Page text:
As banking evolves, banks’ marketing strategies must also.
Roughly one-third of consumers surveyed by market intelligence agency Mintel felt that brick-and-mortar bank locations are no longer necessary while one-third of consumers believe branches still aid their experience. The others surveyed were undecided.
For banks, the challenge is offering an experience that appeals across the user spectrum. A sweet spot where mobile users and branch devotees can discover common ground through customer service, agile mobile options and seamless integrations of online and analog. In order to effectively promote these experiences, marketers must understand customer behaviors and habits.
Reliance on Physical Bank Locations Declining
Mintel found that 61% of consumers surveyed had visited bank branches within three months of the survey time. Mintel also discovered that 20% of consumers surveyed used online-only financial institutions, which completely omit the potential for in-person banking experiences.
Younger Generations Shy Away From Physical Locations
When broken down by generation, the popularity of in-person banking varies drastically. While 76% of the Silent Generation used branches, only 46% of Gen Zers went to retail locations.
Up-To-Date Technology And Easy Access To Transactions Is A Necessity For Many Consumers
A recent Harris Poll on behalf of Kasasa – a financial institution focused on community banking – found that, for local banks, a challenge arises when consumers don’t have enough ATM and branch options. This was a concern raised by 56% of consumers reluctant to open a checking account at a local banking institution. For 22% of consumers, the lack of up-to-date technology integrations at some local banks posed a problem, and this was true for 28% of Millennials.
What The Split In Banking Experiences Means For Marketers
Given the divide in banking styles, the ability to appeal to both online and offline customers is the ticket to successful marketing campaigns. The cheery posters in branches advertising promotions and products should extend to online banner ads, emails and SMS. Personalization should occur at every possible level, creating connections between banking institutions and customers, regardless of where or how they bank. Marketers must be agile and inventive across their campaigns, offering pro-active solutions that effectively promote their brands and reach their customers.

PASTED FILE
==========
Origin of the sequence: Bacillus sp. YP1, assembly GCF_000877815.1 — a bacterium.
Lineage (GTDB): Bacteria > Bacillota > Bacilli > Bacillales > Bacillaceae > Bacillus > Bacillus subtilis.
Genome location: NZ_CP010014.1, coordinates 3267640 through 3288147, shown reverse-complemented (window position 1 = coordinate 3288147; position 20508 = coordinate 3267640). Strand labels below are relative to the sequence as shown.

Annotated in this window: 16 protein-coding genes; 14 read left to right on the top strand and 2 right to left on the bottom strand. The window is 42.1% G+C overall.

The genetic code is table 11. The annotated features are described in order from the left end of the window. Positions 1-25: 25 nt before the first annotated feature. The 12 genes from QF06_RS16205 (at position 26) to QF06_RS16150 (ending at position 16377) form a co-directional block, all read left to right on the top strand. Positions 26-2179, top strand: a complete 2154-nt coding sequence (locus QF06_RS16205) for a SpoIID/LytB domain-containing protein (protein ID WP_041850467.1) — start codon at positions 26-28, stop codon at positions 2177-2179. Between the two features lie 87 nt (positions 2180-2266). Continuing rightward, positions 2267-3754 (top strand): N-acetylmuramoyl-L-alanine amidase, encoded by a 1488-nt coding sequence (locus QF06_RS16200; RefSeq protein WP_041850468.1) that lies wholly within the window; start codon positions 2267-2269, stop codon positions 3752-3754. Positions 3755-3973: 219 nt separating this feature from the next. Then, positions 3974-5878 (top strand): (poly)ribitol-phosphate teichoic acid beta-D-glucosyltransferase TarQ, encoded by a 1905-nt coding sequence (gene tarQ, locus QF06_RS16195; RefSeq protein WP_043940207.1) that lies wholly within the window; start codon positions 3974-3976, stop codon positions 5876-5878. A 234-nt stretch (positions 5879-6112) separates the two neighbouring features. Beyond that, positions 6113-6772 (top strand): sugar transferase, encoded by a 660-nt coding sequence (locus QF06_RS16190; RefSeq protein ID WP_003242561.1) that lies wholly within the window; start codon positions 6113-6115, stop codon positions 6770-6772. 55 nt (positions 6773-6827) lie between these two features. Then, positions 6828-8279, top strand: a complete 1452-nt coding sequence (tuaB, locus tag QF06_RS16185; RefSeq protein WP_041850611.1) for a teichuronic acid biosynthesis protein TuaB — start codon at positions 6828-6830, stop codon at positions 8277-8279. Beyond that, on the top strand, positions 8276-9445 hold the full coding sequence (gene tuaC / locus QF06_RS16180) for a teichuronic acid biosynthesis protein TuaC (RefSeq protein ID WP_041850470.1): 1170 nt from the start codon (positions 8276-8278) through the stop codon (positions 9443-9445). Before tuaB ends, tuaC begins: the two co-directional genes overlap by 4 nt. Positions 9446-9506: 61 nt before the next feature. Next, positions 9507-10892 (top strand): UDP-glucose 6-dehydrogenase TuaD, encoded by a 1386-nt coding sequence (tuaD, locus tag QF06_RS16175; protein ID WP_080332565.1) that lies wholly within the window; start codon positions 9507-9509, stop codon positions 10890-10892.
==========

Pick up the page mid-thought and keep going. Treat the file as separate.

Create A Seamless Retail-To-Online Experience
It’s important that financial institutions don’t alienate their online customers. Marketers can keep the personable side of business and encourage seamless experiences between in-person and digital banking. For example, marketers can advocate for customers to use their banking apps to schedule branch appointments with financial advisors or deploy promotions across channels. Personalized branch transactions that mirror online habits also reflect integrated experiences for customers, and a level of customer service that encourages brand loyalty.
Put Mobile First
Marketers should put mobile first. Promote apps and digital services to consumers who are eager to adopt technology, and whose behaviors online can be successfully targeted. Remember, technological convenience is crucial for Millennials and Gen Zers, but technology is also used by Gen Xers and Baby Boomers. Ease of use is vital to successfully bring customers who prefer branches into the online banking universe.
Keep The Community Connection
It wasn’t so long ago that knowing the name of the bank teller at the window was commonplace. The rise of mobile and the comfort most users have with online banking has changed the personal connection many have to banking, but there are still ways for banks to connect with their communities of customers. Bank of America’s rollout of virtual assistant Erica last June has been very successful, reaching 7 million users and completing more than 50 million client requests. By combining artificial intelligence (AI), predictive analytics and natural language processing (NLP), Erica is able to navigate users through tasks that are more complex, giving apps a wider range of uses and creating customer-friendly associations with the banking institution.
Digitally Upsell Opportunities
With fewer in-person visits, marketers might think there are fewer opportunities to upsell, but marketers can educate their consumers on services through digital platforms. Whether it’s through apps or browsers, marketers can reach consumers with dedicated landing pages, pop-up ads and notifications. Social media stories and dedicated posts can also reach younger customers less likely to use branches. And, if they are properly targeted and offer in-person services less easily accomplished online, they may increase foot traffic.
Financial Services Analyst at Mintel, Christopher Shadle, said, “[Some] people are completely fine digitally, putting those things [bank information] on a cloud and interfacing physically as infrequently as possible.” As consumer demand causes banking to adapt to the ever-changing digital age, marketers should promote the services and options that are most appealing.